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One of the arguments in favor of TeV scale SUSY breaking is that it leads to the appropriate running of the gauge coupling strengths leading to grand unification, i.e. $k_Y = \frac{5}{3}$ instead of $k_Y = \frac{4}{3}$. With the LHC ruling out TeV scale SUSY breaking, what is the current consensus on grand unification? I know it's always possible to restore grand unification if you really insist upon it with contrived mechanisms like split SUSY, brane worlds with fine-tuned couplings, exotic fields, etc. but what would you say the current Bayesian posterior probability for grand unification is right now? How much would you be willing to bet on it? Isn't it kind of suspicious we've never detected proton decay or magnetic monopoles so far? The doublet-triplet splitting problem also makes you wonder...

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Did the LHC rule out SUSY breaking at TeV already? I think this is just a preliminary guess. –  Ron Maimon Sep 24 '11 at 2:17
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Wagers

You asked for opinions and wagers, so I'll give it, although these things are not worth the electrons they are written on. I believe grand unification is a pretty good bet with or without TeV scale SUSY, and I would take a bet at 9:1 odds that it is really there. It is not plausible that the hypercharge assignments match such simple representations of SU(5), or one representation of SO(10), in such a natural way. If there is no GUT, you could add random reps that don't fit nicely into any GUT, and this is the vast majority of low-energy Lagrangians. Even with SU(5) the doublet Higgs doesn't fit naturally (the only thing), but we don't know the Higgs sector fully yet, so this is not much of a concern.

TeV scale SUSY is not ruled out at all yet, alhough I would only put even money on the thing at best, and I am not sure which side I would take on the bet, personally, because MSSM is such a contrived mess. If there were some simplification gained, like the Higgs a superpartner, then I would take a 2:1 wager, but there isn't, and some standard model stuff is wrecked. MSSM is mostly useful because it shows you how to do some simple SUSY string compactifications and get something like the standard model out, it doesn't feel compelling as physics.

Nonrenormalizable terms

Anyway, that's subjective crap. Here's the main thing. The coupling unification prediction is not a good test by itself, and the observed SUSY matching of couplings is a little too good in SUSY GUTs. One should expect a certain failure of the coupling unification from non-renormalizable terms at the GUT scale, and that this failure is absent in the SUSY models is a little suspicious.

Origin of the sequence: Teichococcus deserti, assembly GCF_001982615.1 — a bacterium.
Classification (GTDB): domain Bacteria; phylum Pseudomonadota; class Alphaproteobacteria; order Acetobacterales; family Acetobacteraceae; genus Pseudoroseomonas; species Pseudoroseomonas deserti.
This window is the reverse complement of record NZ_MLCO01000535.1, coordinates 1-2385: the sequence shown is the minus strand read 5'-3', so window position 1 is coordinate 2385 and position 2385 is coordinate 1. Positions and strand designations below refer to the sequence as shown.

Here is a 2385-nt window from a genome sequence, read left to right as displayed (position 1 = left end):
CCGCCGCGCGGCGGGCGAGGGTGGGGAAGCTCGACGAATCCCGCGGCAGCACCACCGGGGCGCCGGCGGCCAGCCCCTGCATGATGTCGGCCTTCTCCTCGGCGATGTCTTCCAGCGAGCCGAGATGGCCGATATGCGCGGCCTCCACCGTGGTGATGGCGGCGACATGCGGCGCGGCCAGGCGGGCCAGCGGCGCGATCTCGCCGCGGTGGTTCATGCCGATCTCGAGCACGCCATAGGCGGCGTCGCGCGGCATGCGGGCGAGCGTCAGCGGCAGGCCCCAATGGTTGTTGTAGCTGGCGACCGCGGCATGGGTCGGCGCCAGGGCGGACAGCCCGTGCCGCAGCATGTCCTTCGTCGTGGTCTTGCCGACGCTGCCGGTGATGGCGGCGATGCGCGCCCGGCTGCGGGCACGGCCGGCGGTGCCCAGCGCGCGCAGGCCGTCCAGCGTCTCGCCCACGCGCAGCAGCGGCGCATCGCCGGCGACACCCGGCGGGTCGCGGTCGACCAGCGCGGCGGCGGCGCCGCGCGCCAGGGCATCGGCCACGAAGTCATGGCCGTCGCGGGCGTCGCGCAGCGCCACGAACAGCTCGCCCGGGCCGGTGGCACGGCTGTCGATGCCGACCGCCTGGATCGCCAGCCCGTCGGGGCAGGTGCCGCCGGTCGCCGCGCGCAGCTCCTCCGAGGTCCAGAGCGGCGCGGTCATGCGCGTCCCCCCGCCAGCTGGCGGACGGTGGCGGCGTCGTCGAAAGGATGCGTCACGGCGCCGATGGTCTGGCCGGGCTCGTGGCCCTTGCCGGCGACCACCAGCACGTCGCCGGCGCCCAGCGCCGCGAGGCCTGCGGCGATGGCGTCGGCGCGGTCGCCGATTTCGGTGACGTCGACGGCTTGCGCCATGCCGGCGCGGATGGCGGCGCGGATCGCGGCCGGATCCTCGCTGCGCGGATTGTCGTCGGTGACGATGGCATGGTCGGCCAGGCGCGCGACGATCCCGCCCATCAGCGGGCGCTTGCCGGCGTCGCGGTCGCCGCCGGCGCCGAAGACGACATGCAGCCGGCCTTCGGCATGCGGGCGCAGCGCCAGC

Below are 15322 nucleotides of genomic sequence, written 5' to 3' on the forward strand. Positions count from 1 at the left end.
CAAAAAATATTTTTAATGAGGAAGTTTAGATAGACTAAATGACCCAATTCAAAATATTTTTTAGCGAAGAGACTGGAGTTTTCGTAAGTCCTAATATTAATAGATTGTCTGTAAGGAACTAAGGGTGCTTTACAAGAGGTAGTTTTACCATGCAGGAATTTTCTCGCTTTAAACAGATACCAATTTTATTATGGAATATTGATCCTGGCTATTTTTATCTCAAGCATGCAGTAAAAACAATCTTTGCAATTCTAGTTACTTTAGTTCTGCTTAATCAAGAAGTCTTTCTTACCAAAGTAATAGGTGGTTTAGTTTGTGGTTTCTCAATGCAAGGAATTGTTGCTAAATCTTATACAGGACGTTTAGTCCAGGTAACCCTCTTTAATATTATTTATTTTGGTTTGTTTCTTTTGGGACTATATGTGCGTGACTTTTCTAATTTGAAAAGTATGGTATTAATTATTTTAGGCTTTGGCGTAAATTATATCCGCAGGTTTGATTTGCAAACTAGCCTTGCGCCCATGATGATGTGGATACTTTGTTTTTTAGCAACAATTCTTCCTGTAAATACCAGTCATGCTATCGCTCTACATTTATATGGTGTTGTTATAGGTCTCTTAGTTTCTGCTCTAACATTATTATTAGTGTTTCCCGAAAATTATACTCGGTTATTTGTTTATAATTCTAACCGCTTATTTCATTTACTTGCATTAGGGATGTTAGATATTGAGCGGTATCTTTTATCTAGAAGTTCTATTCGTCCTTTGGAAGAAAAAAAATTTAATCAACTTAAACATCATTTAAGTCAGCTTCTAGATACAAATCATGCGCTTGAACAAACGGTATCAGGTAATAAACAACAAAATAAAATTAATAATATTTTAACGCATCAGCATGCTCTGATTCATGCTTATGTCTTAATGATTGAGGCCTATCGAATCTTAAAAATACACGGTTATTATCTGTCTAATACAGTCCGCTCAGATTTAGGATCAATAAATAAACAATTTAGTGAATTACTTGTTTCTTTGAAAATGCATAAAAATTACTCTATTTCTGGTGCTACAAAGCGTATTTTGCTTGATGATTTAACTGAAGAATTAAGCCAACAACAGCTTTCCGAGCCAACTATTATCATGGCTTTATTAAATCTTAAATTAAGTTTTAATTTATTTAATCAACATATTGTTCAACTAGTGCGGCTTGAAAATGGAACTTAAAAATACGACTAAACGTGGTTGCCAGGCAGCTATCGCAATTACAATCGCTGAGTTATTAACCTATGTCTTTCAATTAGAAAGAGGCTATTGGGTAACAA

The field theory predictions for unification assume there are no non-renormalizable terms. The GUT scale is always close enough to the Planck scale to make this assumption implausible. For the simplest example, consider the standard SU(5) gut with a breaking to the standard model through the standard SU(5) adjoint Higgs field $H$ which has VEV $\mathrm{diag}(A,A,A,B,B)$. In this theory, introduce the natural dimension 5 operator:

$$ {\alpha \over M} tr H G G $$

This gives couplings of SU(2) and SU(3) modified by

$$ \Delta {1\over g_3^2} \propto \alpha {A\over M} $$ $$ \Delta {1\over g_2^2} \propto \alpha {B\over M} $$ $$ \Delta {1\over g_1^2} \propto \alpha {2A+3B\over 5M}$$

Where the proportionality constant is the same for all 3, depending only on the generator inner product convention. if you define the GUT coupling to be the strong SU(3) coupling, the difference in the other couplings at the GUT scale is

$$ \Delta {1\over g_2^2} = \alpha {B-A\over M} $$ $$ \Delta {1\over g_1^2} = \alpha {3(B-A)\over 5M}$$

So the U(1) coupling is shifted by 3/5 the amount the SU(2) coupling is shifted. This is enough to determine the possible points where SU(5) unification can happen--- you look for a point where the SU(3)-SU(2) difference is 5/3 the SU(3)-U(1) difference. Looking at the coupling graph, the points are too low in energy for proton decay, they are around $10^{15}$ GeV, so this type of fix is ruled out.

Using dimension 6 terms, you can get whatever you want for couplings and unification, and if the unification is at $10^{17}$ GeV, you might expect hefty dimension 6 contributions. But if you have dimension 6 terms important at the GUT scale, you should probably be doing string theory to get the coefficients, not piddling around with effective actions. I think to call a theory a GUT, you want to include leading corrections only.

The fact that the natural dimension 5 fix doesn't work suggests that it doesn't work in SO(10) either, although you have to list out all the dimension 5 operators there. You can also try very high order terms (like using SU(5) epsilon tensor) to reproduce miniscule things, there is no analysis of the effect of nonrenormalizable corrections, and there probably is a host of models which work fine.

The failure of couplings we see is not inconsistent with the level of coupling modification expected from a dimension 5 term. I asked about this here a few months ago: Non-renormalizable corrections to GUT unification.

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